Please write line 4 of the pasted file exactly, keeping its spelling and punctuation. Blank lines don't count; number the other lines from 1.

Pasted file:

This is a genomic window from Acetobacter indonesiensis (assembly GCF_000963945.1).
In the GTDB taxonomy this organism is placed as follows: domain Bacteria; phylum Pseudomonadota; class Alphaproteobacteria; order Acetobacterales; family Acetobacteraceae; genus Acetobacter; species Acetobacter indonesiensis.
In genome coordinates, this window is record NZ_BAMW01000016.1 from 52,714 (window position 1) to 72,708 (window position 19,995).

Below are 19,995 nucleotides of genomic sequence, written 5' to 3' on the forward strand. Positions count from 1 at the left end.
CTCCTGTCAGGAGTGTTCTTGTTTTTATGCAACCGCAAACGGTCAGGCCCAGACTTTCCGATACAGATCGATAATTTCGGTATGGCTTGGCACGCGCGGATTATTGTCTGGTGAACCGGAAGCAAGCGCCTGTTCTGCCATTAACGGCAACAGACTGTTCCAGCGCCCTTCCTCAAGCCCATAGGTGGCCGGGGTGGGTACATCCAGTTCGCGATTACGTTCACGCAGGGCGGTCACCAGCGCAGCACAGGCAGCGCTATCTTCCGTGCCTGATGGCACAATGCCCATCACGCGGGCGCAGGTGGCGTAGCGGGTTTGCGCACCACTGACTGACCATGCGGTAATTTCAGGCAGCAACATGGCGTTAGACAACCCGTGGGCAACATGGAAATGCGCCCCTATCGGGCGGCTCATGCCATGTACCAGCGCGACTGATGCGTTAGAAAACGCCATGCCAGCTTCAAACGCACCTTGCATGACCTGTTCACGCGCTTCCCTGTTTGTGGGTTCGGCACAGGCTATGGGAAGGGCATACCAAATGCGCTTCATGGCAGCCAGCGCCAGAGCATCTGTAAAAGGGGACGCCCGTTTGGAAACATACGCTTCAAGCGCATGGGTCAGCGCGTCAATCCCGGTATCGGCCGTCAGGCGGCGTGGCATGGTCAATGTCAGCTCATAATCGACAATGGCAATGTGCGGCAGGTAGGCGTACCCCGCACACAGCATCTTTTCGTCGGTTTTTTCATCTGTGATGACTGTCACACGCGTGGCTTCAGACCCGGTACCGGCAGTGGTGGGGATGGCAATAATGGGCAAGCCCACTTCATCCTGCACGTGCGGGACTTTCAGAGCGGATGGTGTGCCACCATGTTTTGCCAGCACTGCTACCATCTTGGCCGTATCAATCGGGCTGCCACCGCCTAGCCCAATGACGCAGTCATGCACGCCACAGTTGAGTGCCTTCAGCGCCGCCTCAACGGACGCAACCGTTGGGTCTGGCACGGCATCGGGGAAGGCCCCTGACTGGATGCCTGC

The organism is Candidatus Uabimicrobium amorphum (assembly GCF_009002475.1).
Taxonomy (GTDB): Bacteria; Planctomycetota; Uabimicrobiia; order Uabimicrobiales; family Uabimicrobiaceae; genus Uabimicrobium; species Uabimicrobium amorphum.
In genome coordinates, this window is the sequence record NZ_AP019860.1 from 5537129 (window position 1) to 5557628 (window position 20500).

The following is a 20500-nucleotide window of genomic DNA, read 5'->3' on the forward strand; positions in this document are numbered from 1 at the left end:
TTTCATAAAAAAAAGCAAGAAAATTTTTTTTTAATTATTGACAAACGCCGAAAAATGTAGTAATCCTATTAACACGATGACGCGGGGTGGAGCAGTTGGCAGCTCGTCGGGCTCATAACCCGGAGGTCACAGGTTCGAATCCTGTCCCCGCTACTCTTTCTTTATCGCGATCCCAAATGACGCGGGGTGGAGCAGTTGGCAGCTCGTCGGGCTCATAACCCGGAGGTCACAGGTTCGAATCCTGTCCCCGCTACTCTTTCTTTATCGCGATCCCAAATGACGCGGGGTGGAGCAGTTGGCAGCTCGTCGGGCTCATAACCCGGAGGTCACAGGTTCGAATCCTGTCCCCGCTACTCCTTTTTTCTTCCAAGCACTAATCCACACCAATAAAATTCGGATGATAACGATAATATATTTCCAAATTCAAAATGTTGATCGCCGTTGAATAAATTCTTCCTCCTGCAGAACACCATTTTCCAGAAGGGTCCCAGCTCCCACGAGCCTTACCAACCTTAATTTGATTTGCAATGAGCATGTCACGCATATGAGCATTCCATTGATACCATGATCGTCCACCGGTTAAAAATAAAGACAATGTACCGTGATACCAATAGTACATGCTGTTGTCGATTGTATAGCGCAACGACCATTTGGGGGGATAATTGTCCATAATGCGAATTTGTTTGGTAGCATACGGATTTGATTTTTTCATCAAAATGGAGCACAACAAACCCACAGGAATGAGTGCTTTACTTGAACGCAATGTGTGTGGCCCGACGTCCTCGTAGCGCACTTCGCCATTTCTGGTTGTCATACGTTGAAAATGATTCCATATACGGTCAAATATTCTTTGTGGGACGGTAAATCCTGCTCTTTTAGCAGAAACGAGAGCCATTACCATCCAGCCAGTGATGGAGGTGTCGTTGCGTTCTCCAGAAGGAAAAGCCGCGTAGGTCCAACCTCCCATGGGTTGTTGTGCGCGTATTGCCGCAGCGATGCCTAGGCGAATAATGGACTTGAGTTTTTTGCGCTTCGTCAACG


Below are 19,995 nucleotides of genomic sequence, written 5' to 3' on the forward strand. Positions count from 1 at the left end.